Evidently, if you’ve done enough driving in your life, you can forego the pleasure for many years and yet safely take up the practice again at will. I rented a car in Los Angeles the day after arriving, and before taking the wheel it had been three years since I had touched one, a steering wheel, that is. I am happy to report that as soon as the car starts to move, it’s as though you have been driving all of that time on a daily basis.
Street scene on Wilshire Boulevard in Beverly Hills.
I have friends in Los Angeles that I correspond with, and they love to complain about how terrible the traffic has become. They complain specifically about recent developments, like bike lanes. They complain about the huge volume of cars, as though it were a sudden phenomenon. I can now report that it is indeed terrible, and that trying to get around town does take more time than one remembers. But honestly, I didn’t perceive it as being much different from anything that has gone before.
There was perhaps more road work in evidence, and that does slow things down. But the differences in the volume of traffic, and the increase in the time that it takes to get anywhere, have been INCREMENTAL. There hasn’t been any sudden jump in the difficulties. I got to Los Angeles in the mid-1970s, and I can tell you that it has gotten worse every single year since then.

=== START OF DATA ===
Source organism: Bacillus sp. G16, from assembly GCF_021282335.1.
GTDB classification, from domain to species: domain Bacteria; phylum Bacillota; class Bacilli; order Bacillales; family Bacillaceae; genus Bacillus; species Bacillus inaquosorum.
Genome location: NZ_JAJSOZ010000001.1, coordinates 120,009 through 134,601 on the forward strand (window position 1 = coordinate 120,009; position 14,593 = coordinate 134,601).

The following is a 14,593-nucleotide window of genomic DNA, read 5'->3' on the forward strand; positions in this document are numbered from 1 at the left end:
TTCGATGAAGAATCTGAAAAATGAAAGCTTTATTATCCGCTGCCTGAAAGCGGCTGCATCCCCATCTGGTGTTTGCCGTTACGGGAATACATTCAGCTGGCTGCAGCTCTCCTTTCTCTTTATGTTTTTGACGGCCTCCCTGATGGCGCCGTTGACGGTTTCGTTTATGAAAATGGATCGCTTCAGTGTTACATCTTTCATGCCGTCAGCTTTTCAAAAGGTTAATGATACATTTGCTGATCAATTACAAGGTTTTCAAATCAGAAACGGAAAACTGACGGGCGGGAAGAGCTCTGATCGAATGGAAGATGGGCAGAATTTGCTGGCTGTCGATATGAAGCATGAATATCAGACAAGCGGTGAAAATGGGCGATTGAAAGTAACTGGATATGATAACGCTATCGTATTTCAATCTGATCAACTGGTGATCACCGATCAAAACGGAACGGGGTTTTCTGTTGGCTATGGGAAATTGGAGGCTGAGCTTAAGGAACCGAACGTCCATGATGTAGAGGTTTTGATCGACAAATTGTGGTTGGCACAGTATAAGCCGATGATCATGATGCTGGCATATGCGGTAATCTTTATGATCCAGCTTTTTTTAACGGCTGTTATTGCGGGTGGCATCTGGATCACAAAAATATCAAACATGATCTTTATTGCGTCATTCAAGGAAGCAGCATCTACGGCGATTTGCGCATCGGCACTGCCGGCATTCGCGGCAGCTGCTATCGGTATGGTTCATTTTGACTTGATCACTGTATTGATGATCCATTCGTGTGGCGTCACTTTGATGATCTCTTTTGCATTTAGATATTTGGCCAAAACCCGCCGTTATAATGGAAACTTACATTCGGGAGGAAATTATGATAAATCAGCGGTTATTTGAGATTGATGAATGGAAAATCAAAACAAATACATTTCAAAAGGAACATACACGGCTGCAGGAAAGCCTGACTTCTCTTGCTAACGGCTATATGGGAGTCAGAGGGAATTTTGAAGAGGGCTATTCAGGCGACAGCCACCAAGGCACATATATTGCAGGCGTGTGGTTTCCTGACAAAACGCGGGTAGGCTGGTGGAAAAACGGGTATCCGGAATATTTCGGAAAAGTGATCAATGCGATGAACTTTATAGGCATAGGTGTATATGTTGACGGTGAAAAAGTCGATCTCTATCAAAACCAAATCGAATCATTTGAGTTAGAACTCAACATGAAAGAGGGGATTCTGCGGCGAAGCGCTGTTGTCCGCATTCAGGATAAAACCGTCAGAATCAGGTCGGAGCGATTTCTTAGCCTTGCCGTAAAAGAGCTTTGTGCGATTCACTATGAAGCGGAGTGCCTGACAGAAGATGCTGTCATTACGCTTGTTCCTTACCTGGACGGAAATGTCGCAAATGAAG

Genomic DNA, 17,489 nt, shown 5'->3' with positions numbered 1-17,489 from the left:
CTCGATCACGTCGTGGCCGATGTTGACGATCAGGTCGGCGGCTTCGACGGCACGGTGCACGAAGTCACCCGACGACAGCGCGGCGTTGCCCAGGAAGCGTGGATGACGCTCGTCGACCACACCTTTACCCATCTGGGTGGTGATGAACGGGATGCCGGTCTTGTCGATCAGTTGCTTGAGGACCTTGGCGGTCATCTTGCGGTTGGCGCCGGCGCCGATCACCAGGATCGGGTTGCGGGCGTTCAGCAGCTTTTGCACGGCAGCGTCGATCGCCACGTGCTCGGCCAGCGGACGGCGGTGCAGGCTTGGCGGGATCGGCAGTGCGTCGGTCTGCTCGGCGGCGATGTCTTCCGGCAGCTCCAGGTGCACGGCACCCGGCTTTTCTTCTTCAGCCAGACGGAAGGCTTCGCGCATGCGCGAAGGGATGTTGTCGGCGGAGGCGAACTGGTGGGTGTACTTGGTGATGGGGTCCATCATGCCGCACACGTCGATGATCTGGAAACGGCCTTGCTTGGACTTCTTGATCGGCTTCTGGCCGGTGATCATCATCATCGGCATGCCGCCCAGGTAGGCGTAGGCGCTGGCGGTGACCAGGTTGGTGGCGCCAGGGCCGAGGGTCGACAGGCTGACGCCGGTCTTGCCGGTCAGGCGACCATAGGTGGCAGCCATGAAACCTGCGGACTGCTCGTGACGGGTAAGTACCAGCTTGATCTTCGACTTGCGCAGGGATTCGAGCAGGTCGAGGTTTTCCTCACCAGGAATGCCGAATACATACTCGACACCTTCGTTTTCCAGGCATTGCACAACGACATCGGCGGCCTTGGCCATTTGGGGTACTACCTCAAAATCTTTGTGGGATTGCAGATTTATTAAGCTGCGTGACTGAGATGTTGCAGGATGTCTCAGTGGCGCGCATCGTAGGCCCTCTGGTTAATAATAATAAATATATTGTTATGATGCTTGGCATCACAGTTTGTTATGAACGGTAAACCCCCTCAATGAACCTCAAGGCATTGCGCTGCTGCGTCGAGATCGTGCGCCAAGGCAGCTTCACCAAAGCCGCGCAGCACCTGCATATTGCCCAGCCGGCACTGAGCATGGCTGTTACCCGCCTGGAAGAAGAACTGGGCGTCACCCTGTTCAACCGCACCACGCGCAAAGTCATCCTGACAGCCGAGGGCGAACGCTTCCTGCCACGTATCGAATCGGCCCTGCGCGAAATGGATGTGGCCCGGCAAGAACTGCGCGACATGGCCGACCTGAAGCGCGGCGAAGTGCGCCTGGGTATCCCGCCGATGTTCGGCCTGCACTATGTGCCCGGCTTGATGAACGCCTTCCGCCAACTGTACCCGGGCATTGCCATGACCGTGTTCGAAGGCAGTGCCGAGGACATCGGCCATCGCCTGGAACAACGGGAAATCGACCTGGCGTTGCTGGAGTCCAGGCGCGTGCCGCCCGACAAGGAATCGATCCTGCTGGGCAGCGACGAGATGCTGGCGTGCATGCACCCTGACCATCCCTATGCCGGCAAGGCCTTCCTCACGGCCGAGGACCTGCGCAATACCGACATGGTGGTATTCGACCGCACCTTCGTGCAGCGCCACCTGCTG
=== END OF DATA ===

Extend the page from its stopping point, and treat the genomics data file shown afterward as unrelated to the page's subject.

I’m sure that people who lived in L.A. before me had the same experience, probably since the advent of the automobile. In the late 1970s, you could drive anywhere and park pretty much out front, on the street, which seems like a lost dream of paradise by now. Parking was free, or almost free. Outside of rush hour it was all free sailing. Those days are long gone.
Lincoln Boulevard, showing the old Fox Venice Theater, which was a great re-run house showing great films from all periods and genres. It is now a carpet store of some kind.
My advice to those who must deal with this new situation is to enjoy it while you can. It will only get worse. Look for the good!